Tyler explained that the victory of passing the $15 an hour minimum wage that summer showed how Ginger and movements of working people could get things done. "Once I told her how the establishment was scared of our movement and that it was movement building that got $15 passed she started to agree again. It was movement building, working with other activist groups, that pressured city council into almost unanimously passing $15 despite them being against it at first," Tyler said.

At the end she donated to the campaign, like hundreds of other Minneapolis voters, knowing that those donations were one of the best ways to fight back against the developers and establishment that are trying to scare voters away from fighting back.

Minneapolis is known for affordable housing but developers want to turn it into another San Francisco in order to make huge profits. Voters are noticing their rising rents and many voters point to recent luxury apartments or nearby planned developments as the cause.

This is why Ginger's slogan of "not for sale" has drawn in so many volunteers and donors from Minneapolis. Her refusal to take corporate or developer money, and only take donations from ordinary people has inspired voters across the ward.

The developers are trying to buy the election with huge pacs flooding money into races across the city, and against Ginger's campaign. Instead of being scared, voters continue to donate money to Ginger, because they want to donate to the socialist who's fighting back against the big developers.

Students make up a big portion of the ward and are also ready to fight back. They see the connection between the fights against the developers and the resistance against Trump. These students are inspired by former left-wing Democratic Party presidential candidate Bernie Sanders' call for a "political revolution", and are excited that Ginger is another socialist who's not for sale.

On campus many students took whiteboard photos with their own reasons for supporting Ginger. Some say that they're on #TeamGinger because "she is not a corporate puppet" or that "we need rent control."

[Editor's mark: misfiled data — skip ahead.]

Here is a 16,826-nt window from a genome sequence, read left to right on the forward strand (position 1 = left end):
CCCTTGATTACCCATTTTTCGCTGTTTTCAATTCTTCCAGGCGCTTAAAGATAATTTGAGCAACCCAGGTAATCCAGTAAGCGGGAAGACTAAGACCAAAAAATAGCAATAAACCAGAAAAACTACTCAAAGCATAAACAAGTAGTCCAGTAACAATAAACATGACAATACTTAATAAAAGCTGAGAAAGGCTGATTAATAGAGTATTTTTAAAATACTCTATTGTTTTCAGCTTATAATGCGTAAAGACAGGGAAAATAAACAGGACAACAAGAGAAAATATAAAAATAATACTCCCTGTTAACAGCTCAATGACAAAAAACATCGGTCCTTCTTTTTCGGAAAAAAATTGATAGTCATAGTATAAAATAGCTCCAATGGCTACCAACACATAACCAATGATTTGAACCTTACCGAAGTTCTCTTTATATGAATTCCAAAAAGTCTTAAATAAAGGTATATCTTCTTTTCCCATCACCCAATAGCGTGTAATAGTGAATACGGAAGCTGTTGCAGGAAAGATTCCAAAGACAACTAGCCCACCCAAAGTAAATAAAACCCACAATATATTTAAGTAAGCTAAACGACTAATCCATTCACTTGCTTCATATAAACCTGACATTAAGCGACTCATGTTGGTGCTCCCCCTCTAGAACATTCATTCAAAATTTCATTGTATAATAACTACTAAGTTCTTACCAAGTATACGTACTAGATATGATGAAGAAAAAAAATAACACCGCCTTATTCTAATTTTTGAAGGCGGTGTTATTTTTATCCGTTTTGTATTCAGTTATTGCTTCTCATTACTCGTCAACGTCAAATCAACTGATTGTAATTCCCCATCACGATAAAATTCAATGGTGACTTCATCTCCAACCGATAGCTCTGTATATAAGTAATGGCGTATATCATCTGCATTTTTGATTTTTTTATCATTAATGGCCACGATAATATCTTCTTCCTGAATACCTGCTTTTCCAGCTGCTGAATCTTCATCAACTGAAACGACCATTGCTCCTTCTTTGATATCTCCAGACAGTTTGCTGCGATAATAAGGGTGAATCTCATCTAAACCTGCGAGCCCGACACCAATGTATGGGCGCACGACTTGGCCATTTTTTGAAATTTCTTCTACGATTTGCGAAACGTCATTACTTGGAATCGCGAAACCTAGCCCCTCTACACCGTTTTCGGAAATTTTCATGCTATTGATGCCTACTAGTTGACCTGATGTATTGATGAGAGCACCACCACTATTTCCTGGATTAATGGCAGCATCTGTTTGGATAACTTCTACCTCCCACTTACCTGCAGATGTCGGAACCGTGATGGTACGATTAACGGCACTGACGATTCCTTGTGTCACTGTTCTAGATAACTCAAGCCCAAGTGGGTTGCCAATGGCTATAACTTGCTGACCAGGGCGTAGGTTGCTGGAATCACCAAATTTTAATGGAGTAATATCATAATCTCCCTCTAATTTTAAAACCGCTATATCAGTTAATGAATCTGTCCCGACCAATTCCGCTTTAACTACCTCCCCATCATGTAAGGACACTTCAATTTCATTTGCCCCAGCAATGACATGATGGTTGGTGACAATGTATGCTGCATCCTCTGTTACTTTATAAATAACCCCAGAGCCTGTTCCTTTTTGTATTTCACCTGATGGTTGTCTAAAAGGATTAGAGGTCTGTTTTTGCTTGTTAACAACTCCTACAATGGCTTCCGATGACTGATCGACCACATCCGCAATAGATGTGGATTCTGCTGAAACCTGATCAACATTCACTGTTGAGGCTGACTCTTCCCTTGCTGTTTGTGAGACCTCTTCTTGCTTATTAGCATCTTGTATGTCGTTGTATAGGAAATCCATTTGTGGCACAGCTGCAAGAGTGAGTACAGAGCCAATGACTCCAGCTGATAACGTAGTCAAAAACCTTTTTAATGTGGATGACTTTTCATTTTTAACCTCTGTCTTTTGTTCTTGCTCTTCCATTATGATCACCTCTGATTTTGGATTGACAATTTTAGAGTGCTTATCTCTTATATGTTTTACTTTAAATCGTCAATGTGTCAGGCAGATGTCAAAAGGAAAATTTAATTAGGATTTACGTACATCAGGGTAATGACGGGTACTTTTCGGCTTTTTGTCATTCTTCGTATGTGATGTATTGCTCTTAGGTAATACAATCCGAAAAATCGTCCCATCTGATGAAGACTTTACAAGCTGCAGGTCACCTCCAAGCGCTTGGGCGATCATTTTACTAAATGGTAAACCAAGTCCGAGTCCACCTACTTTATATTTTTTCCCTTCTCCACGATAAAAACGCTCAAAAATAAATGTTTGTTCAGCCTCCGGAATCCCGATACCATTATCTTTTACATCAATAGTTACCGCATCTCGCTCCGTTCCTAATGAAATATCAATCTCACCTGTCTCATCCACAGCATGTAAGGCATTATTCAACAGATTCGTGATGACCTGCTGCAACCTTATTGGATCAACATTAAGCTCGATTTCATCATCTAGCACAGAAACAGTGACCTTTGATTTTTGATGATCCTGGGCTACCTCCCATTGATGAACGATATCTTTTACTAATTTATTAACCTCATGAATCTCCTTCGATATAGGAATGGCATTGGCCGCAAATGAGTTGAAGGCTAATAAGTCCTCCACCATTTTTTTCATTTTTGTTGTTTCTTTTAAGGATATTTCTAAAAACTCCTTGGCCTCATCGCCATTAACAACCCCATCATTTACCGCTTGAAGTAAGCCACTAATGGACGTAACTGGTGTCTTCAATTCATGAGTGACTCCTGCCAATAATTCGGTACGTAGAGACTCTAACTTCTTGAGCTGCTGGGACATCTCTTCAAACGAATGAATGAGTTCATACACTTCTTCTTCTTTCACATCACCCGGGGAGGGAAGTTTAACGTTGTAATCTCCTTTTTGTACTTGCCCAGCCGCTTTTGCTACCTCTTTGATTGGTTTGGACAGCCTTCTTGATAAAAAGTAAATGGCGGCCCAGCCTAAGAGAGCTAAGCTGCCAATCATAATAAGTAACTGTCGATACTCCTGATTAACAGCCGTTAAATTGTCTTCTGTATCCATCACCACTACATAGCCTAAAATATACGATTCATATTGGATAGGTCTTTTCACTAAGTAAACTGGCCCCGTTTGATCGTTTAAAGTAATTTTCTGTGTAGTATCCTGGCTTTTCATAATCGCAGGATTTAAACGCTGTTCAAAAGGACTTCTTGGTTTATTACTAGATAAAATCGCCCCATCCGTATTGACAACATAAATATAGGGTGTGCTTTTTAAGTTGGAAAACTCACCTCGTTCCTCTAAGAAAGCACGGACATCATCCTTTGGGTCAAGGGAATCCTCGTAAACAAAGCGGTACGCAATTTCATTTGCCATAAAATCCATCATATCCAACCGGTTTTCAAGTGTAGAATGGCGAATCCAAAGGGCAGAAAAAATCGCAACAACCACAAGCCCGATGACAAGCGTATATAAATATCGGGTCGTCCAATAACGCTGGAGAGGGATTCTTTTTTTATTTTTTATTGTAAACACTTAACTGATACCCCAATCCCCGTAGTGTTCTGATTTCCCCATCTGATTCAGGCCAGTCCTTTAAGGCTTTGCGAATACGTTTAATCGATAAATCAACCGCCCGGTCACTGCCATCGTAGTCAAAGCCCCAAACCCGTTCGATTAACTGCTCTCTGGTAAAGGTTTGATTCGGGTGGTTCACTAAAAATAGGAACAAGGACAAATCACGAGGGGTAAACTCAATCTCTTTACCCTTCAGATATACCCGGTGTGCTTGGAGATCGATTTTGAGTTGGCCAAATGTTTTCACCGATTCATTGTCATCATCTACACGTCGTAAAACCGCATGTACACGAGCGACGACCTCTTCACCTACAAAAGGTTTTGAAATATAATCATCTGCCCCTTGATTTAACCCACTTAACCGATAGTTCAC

These students recognise Trump as the 'developer-in-chief' and are making the connection between the billionaire-backed administration in the White House and the profit-driven agenda of big developers in Minneapolis that is raising rents for them.

They're tired of the status quo, of 'politics as usual', and are excited by the idea of an activist in office, a socialist who rejects corporate money, and can actually fight back against the establishment.


In this issue


What we think

'Paradise' for billionaires - austerity for us


Socialist Party news and analysis

Westminster sexual harassment scandal

Walk out against tuition fees!

Bosses say 217 years to close pay gap - workers' struggle can close it now!

We can win the vote at 16!

Child poverty set to hit 5.2m - unions and Corbyn must act now

PFI privateers dodge tax

What we saw


Workplace news and analysis

Pay cap decisively rejected by PCS union members

BA mixed-fleet workers show strikes get results

Unite union sector conferences: coordinate action over pay

Picturehouse strike: "evil corporations are evil"

Arriva bus strike still solid


International socialist news and analysis

US: Minneapolis Socialist chimes with voters

Ireland: rail workers demand share of 'recovery'

Ireland: dangerous ideas for the ruling class

Spain: Madrid rally celebrates October revolution

Sweden: 'Revolution2017' success


Socialist Party reports and campaigns

Health campaign discusses strategy to save NHS

Chatsworth neuro-rehab ward still open - unions join the campaign

Housing campaigners ask Corbyn to instruct Labour council regeneration ballots

Thousands march in London for Palestine

Opposition to new academy school being built on Leeds playing fields

Orgreave campaigners' Halloween 'Death of Justice' march

Sheffield trees campaigner sentenced to prison

Brum meeting celebrates centenary of 1917


Socialist readers' comments and reviews

Obituary: Derek Robinson, car workers' leader, 1927-2017

Welsh update of Chekhov an engrossing tale of 1980s class conflict

Obituary: Paul Randall, 1959-2017

The Socialist inbox


 

Home   |   The Socialist 8 November 2017   |   Join the Socialist Party

Subscribe   |   Donate   |   Audio  |   PDF  |   ebook